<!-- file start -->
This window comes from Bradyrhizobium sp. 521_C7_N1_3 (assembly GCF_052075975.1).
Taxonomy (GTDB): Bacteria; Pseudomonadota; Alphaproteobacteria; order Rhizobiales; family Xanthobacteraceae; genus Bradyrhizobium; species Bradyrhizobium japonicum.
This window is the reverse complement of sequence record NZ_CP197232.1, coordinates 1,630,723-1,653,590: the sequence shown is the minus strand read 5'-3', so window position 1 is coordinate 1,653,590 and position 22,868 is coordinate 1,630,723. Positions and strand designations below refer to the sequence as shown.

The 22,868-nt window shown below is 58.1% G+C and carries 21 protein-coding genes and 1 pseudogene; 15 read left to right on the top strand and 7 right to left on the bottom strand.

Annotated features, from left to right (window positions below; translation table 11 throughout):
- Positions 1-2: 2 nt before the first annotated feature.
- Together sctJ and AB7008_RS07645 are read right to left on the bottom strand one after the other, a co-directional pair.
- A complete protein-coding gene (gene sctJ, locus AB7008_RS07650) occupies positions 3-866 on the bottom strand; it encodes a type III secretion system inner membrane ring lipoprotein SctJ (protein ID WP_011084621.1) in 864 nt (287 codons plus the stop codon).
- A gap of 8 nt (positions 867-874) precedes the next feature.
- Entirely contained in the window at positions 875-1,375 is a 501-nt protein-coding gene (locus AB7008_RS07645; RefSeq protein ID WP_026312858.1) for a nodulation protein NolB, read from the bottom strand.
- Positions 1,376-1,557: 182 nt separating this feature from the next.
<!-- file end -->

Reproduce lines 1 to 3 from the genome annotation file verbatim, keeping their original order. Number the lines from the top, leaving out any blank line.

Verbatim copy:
This window comes from Bradyrhizobium sp. 521_C7_N1_3 (assembly GCF_052075975.1).
Taxonomy (GTDB): Bacteria; Pseudomonadota; Alphaproteobacteria; order Rhizobiales; family Xanthobacteraceae; genus Bradyrhizobium; species Bradyrhizobium japonicum.
This window is the reverse complement of sequence record NZ_CP197232.1, coordinates 1,630,723-1,653,590: the sequence shown is the minus strand read 5'-3', so window position 1 is coordinate 1,653,590 and position 22,868 is coordinate 1,630,723. Positions and strand designations below refer to the sequence as shown.